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Dublin bakery Take the Cake to close due to rising cost of butter

A popular Dublin bakery is set to shut its doors due to the skyrocketing cost of ingredients such as butter.

rissy Gibson, who was a regular on Ireland AM, will keep Take the Cake open until Christmas, but will not be returning in January.

Ms Gibson said she is heartbroken to close the Mulhuddart business she founded in 2017. The bakery has been a success, but unfortunately cannot cope with the continuous increase in prices.

“Recently, the cost of butter has skyrocketed. I use premium ingredients, we never scrimped on quality, and we’ve found with prices going up, there’s even less profit to be made.

“Our electricity bill is in five figures, we pay rent, insurance and equipment, the costs are never ending.

“When you factor in everything, if you can’t make a decent enough profit then you can’t make a living. You have to be able to support yourself and your family.

“The comments on social media and the emails I’ve been getting (from customers) have been heart-breaking,” she added.

“It’s very hard to let go of a successful business, but our costs are too high.

“We’re just a couple of average Joes, me and my husband who run it. We’ve four kids, we rent a house, we’re very regular people in Dublin.

“We’ve to make sure our rent is paid at home, we’ve to make sure our rent is paid at the bakery, we’ve to feed our kids.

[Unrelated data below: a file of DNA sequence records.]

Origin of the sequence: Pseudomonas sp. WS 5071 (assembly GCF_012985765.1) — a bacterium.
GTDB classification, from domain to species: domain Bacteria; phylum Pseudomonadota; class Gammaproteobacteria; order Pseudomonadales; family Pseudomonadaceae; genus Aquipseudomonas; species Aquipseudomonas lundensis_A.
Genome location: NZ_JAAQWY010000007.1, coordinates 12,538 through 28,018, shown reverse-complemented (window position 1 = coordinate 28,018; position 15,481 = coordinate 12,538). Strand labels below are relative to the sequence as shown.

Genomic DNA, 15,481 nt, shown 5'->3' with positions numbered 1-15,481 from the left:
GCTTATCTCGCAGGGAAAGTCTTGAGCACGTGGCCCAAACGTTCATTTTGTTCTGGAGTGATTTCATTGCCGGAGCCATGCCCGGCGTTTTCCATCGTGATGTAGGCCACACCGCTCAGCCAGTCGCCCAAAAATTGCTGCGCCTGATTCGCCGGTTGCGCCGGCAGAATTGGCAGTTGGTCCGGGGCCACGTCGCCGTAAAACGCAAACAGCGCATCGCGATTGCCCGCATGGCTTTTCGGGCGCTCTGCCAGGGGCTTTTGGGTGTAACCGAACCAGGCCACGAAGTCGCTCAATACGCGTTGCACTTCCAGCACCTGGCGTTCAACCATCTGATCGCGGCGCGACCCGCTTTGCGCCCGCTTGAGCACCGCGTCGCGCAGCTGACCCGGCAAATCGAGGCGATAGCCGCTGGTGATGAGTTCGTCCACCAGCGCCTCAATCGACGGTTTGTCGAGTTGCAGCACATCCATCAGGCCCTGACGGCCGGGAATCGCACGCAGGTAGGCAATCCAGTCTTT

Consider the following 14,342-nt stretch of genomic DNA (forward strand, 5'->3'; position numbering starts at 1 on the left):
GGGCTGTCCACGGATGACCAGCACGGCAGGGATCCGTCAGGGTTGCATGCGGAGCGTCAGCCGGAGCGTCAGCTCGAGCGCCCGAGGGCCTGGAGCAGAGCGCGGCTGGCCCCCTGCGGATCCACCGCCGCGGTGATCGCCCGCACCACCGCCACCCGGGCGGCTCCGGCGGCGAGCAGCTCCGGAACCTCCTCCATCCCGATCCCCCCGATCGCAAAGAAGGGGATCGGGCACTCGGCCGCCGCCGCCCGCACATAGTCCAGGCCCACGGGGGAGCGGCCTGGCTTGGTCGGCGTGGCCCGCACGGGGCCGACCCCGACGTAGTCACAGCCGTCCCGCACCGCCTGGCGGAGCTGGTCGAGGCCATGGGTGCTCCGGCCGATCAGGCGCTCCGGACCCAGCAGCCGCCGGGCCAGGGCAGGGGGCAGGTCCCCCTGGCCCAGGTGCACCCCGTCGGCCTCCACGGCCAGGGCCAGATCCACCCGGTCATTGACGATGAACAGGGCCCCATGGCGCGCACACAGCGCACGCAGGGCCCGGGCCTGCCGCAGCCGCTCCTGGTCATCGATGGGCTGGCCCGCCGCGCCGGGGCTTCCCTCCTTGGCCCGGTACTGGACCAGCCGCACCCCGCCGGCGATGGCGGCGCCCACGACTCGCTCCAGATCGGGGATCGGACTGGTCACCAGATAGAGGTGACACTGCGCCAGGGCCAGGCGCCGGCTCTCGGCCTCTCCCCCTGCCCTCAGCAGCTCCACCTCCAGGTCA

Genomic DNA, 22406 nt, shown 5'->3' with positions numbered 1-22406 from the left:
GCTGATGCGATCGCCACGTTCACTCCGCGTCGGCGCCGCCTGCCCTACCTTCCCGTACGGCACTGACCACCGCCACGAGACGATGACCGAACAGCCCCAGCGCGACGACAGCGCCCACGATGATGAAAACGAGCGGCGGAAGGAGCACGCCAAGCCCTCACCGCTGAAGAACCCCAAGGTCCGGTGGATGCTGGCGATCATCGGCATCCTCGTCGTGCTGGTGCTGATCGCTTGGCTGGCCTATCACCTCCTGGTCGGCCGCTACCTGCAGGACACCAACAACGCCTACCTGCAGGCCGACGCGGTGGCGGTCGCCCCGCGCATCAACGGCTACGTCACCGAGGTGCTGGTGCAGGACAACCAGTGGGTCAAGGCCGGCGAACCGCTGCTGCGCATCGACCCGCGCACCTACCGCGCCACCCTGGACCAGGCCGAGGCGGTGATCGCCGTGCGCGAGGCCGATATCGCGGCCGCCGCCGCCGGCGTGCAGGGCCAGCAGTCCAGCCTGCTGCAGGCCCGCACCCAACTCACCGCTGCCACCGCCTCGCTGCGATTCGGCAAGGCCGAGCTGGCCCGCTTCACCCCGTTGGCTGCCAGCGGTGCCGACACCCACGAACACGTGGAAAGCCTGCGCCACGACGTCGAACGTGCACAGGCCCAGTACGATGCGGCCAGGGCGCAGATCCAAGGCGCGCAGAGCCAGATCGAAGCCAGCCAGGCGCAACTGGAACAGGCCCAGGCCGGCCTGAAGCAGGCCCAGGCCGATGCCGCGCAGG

“We’ve really enjoyed the success Take the Cake has brought because it’s given us a sense of pride and community. It’s difficult to let it go. You feel like you’re letting your customers down, but we have to say goodbye to it.”

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Krissy Gibson is closing Take the Cake in Mulhuddart

Krissy first considered closing the business eight months ago, but she tried her best to stick it out until the lease was due to end in March 2024.

“I was really hoping to make it. I tried to stick it out and turn the boat around,” she said.

“Then July and August came, everyone was travelling after Covid. Plus, people don’t eat as many cakes in the summer, so we had a couple of slow months.

“It made me think ‘well, maybe we should get out sooner because costs keep going up and we’re already feeling it’.

“I just invested in all these important ingredients to get through the holiday season before we made the decision to close.

“I’m going to eat that profit loss if I close now and not give my customers any notice. I don’t want to let these things sit in my bakery and not use them.

“What I’m trying to do is use up some of my packaging and ingredients, and make it less of a loss.

“The biggest reason I didn’t close overnight is because we’ve really loyal customers ordering from us regularly for five years. To pull out overnight would be really unfair to them.

“I’d like to go out on a high and have a really good holiday season and let everybody have their favourites one last time, because that’s what it’s all about.”

Despite being successful, supplying stores with her cakes wasn’t overly beneficial to her business either.

“For any food business, the cost of running it is very high,” Krissy said. “If you’re a local supplier, your profit margin when you sell wholesale is quite low.

“You need to buy your cakes back if they do not sell in that store. The stores do not eat the costs of stock that doesn’t sell, the suppliers do.

“You have to accept your profit margins are going to be lower and pray that everything sells. Whatever doesn’t, you’re taking back and putting in your own compost bin,” she added.

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